Zimbabwe faces a serious wheat shortage next year as farmers have once again failed to meet the production targets for the crop.
With the wheat planting season practically over, Zimbabwean farmers have managed to plant less than ten percent of the projected goal of 100,000 hectares, down 60 percent from last year. Observers say this could mean the return of bread shortages that Zimbabweans have experienced over the past several years.
Zimbabwe Farmers' Union executive director, Paul Zakariya, put down the failure to the same old problem that has dogged Zimbabwe's agricultural sector for years; a lack of resources.
"It has to do [with] non-availability of working capital, banks are not financing, government has no capacity to finance at the moment and we still have serious problems in terms of availability of seeds and affordability thereof," Zakariya said. "We also have problems with our electricity supply, constant and very, very frequent power cuts, fertilizers are not readily available and if they are available affordability is an issue."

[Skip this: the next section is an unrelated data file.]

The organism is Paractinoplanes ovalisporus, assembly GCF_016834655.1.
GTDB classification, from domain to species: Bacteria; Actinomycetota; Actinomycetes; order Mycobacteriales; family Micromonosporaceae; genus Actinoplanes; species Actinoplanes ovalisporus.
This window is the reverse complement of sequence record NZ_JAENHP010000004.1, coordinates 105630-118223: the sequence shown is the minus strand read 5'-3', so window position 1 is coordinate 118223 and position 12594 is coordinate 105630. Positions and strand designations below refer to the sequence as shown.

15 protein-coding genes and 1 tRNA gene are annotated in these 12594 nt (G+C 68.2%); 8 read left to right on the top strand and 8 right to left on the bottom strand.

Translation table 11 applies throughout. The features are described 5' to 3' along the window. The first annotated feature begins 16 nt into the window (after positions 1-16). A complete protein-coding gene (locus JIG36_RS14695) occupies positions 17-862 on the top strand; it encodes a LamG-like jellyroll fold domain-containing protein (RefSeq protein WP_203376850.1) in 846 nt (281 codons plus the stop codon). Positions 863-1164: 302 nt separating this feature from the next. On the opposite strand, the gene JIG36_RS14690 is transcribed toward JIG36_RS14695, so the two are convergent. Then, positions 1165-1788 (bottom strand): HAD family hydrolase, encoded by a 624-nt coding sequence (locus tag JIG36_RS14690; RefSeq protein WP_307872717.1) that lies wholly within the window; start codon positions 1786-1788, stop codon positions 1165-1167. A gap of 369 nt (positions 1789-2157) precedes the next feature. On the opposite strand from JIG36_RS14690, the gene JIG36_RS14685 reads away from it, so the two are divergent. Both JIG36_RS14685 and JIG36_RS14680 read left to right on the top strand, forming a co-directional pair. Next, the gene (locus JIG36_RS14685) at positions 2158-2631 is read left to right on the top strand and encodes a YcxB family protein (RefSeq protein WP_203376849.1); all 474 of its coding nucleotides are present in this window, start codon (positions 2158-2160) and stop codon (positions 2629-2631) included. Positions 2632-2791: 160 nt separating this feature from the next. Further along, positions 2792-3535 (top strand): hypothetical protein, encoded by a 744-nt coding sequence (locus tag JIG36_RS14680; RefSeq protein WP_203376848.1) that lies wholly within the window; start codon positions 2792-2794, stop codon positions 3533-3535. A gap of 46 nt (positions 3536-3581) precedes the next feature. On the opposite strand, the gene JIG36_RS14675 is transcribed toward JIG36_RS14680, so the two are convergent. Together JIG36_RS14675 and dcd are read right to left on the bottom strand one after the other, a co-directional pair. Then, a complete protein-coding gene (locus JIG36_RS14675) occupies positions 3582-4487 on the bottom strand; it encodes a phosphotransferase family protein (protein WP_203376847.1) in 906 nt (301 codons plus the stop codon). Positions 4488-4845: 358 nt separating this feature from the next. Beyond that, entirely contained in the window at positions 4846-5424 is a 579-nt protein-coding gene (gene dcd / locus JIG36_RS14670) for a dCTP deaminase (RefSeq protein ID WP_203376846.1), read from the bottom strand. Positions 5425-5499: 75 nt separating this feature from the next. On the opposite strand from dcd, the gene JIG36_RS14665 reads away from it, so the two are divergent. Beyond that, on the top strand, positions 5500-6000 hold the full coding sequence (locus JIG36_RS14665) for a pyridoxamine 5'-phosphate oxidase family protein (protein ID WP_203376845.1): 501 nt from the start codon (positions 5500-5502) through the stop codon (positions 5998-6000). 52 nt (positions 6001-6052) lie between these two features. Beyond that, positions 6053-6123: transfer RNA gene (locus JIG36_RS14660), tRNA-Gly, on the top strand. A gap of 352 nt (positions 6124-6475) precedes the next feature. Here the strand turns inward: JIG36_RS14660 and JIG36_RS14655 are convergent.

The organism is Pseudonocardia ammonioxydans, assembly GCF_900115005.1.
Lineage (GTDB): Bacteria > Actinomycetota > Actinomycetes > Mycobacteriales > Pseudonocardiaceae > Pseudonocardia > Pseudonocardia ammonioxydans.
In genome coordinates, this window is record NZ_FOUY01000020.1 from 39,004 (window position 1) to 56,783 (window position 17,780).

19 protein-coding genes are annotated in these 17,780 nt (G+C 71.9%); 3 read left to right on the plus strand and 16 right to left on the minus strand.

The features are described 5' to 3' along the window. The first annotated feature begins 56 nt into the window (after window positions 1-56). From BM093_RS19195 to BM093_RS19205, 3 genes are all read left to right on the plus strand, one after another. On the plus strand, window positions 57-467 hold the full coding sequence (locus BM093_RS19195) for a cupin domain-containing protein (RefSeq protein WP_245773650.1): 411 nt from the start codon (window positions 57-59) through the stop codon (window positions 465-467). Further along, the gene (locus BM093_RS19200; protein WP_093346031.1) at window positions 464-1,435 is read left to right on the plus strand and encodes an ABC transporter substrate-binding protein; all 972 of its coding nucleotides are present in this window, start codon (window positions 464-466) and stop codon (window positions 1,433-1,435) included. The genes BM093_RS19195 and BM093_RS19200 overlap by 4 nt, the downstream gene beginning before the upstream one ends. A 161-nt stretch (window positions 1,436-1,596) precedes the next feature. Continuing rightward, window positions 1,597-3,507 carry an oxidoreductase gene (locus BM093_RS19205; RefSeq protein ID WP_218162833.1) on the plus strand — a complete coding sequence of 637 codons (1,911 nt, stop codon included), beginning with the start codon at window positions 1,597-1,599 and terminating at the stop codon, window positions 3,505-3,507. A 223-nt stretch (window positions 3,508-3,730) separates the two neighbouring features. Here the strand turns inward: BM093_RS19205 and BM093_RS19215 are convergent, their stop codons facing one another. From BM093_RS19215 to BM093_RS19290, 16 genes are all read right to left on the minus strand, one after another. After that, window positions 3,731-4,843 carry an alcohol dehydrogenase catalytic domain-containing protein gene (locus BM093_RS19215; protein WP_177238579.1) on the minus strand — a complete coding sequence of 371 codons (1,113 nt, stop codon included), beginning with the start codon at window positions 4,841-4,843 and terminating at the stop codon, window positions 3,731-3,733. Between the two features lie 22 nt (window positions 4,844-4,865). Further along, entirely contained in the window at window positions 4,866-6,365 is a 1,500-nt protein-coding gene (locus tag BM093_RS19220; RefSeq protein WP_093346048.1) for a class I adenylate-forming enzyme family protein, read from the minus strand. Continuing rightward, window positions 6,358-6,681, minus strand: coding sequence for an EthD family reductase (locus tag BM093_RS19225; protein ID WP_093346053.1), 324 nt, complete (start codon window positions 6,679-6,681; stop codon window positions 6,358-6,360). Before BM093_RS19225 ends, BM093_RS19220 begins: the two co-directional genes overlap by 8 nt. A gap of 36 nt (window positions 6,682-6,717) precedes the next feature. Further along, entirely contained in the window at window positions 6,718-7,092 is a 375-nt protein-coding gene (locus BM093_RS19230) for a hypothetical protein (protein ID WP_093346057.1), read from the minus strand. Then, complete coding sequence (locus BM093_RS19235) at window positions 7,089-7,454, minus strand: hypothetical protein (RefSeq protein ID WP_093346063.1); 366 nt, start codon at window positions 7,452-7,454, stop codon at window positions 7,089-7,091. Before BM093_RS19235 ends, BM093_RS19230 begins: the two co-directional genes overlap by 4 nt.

Zakariya said Zimbabwe needs about 350,000 to 400,000 metric tons every year but even at its most productive, the country has never grown enough to meet its needs.
Spokesman for the Commercial Grain Producers Association, Clive Levy, said while Zimbabwe has never produced enough to meet its needs, it did come close in the 1990s. Also, he added, Zimbabwe grows a soft variety of wheat, which on its own is not good enough to make bread. So in addition to the supplementary soft wheat the country imported, it had to import a hard variety which cannot be grown in Zimbabwe.
Levy echoed Zakariya by saying lack of access to finance and an assured supply of electricity are some of the reasons farmers have decided not to bother growing wheat. He also said when farmers produced wheat under ideal conditions they'd harvest eight to nine tons per hectare but average production is now down to less than five tons.
Critics of Zimbabwe's land reform program, launched by President Robert Mugabe in 2000, blame it for the plummeting of agricultural production in Zimbabwe. The program saw white farmers losing their farms for the resettlement of landless blacks whom some say do not have the skills. But Zakariya said even with the best skills in the world, without the money, nobody could produce anything. He added that agriculture, like all sectors of Zimbabwe's economy, needs massive re-capitalization.
"What we need is to build the confidence of investors in Zimbabwe. The whole question of non-productivity in Zimbabwe borders around the issues of investor confidence," he said.
Zakariya said a change of policies and full implementation of the agreement that brought about Zimbabwe's unity government could lead to a change in the country's fortunes for the better.